• The strong God, not afraid to call a hypocrite a hypocrite – yet letting the little children come to Him.
  • The strong God, fearlessly clearing the temple of buyers and sellers – yet allowing Himself to be touched by bleeding women and prostitutes.
  • The strong God, speaking the Word of God with authority – yet speaking not a word in His own defense at the mockery of a trial.
  • The strong God, calming the stormy sea – yet having to be awakened from sleep because His humanity was weary.

The strong God, Immanuel, is with me, with you even now through the indwelling presence of the Holy Spirit. I am encouraged and strengthened by His grace to carry on.

Fellow traveler, the strong God is with you today.  And whatever you tomorrows may bring, the strong God will be with you there also.

Let us walk in the faith and confidence that this one Word, Immanuel, promises.

” . . . And surely I am with you always, to the very end of the age,” (Matthew 28:20 – NIV).

I’ll play for You

The Celebration Choir at Little Flock Baptist Church is combining their voices with the worship team, worship band, an orchestra, and a cast of “thousands” (maybe it was only 20 or 30 actors and directors – just seemed like thousands).  Their efforts will produced “Gloria” on Sunday, December 12 at 6 pm at Little Flock on Preston Highway in Shepherdsville, Kentucky.  I got a sneak preview on Thursday during dress rehearsal.  I first went to the balcony and enjoyed the birds-eye view with the media team.  During the second full run-through, I sat in the pew like a congregant, tapping my feet to the rhythms, moving to the groove of Swinging to the Sounds,  and feeling worshipful during songs like No Eye Has Seen and Offering.

But my favorite song of the musical is the choral version of The Little Drummer Boy. The original song was written in 1958 by pianist Katherine Davis.  It tells a story of a small boy who has nothing to give to the baby Jesus except his one talent, playing the drum. 

The choir sings a very special arrangement of The Little Drummer Boy.  Tim Gipson, Sunday morning worship leader and percussionist, joins the choir for the solo part.  He shares the spotlight with Adam Johnson who portrays the drummer boy.  The pièce de resistance is when members of the drum line from Louisville Male High School (Tim’s day job includes teaching these amazing musicians) marches down the sanctuary aisles and up the stairs of the stage, playing with precision force the Pa rum pum pum pums.  It gives me goose bumps!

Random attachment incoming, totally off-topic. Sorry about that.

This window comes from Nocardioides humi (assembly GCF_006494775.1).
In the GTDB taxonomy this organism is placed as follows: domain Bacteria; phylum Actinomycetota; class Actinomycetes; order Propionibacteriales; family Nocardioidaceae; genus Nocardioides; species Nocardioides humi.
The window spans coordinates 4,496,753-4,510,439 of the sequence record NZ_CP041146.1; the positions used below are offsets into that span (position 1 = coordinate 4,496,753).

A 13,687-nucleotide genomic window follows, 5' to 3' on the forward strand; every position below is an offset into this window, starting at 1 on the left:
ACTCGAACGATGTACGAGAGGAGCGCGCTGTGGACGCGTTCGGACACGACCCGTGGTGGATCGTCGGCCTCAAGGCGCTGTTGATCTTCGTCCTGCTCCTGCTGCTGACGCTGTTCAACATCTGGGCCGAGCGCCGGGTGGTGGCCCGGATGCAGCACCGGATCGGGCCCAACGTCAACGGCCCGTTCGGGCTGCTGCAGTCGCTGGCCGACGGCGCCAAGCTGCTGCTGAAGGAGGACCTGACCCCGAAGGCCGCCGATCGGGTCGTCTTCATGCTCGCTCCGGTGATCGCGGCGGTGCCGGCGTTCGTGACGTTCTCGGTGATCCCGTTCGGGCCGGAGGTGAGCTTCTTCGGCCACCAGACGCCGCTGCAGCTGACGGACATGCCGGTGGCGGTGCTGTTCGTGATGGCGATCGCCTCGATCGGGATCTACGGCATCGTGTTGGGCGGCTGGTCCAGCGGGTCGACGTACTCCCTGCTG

Now I’ve heard some controversy over using this particular song in a worship musical because it isn’t exactly Biblical.  I’d like to present a case to the contrary. 

Somewhere about in the middle of the song, young Adam sings so sweetly, “I’ll play for you.”  The choir and Tim later echoe the same promise.  The phrase holds much meaning for me, perhaps in part because I am a musician.  Playing for the service of the Lord has been my life since I was thirteen years old.  It is almost as natural as breathing.  I married a musician, I birthed a musician, and now I’m teaching my three grandchildren to be musicians.

But one does not have to be a musician or a singer or in the marching band to find meaning in the phrase, “I’ll play for you.”

There are dear people all around who are “playing their drums” for Jesus.  They are sending prayer requests through email.  They are bringing food to those who’ve had surgery or a death in the family.  They are making an encouraging call or sending a card.  They are stuffing church bulletins.  They are buying presents for children who won’t have Christmas otherwise.  They are giving to the Salvation army.  They are filling shoe boxes with everyday essentials for Samaritan’s Purse Operation Christmas Child.  They are serving at the Dare to Care building.  They are going on mission trips.  They are preaching, teaching, giving, loving, care giving, and multiple other tasks that show the love of God to a lost and dying world.

Come they told me, Pa rum pum pum pum, a new born King to see, Pa rum pum pum pum

Our finest gifts we bring, Pa rum pum pum pum, to lay before the king,  Pa rum pum pum pum, rum pum pum pum, rum pum pum pum

So to honor Him, Pa rum pum pum pum, when we come.

Little baby . . . I am a poor boy, too . . .  I have no gift to bring . . . that’s fit to give our King . . .  Shall I play for you . . . on my drum?

Mary nodded . . . The ox and lamb kept time . . . I played my drum  for Him . . . I played my best for Him . . .  

Then He smiled at me, Pa rum pum pum pum, me and my drum.”

No matter what “drum” you are playing for the Savior this Christmas season, play it loud.  Play it clear.  Play it so all the world will hear.  Christ the Lord is born!  He came to seek and to save those who are lost.  He calls us to do what He did, give of ourselves, give the gifts we have been given, give them in His name.

Then He smiles at us.

(The Little Drummer Boy as perfomed at Little Flock last year, 2009)


What drum are you playing this year for Jesus?  Leave a comment.  I love hearing from you.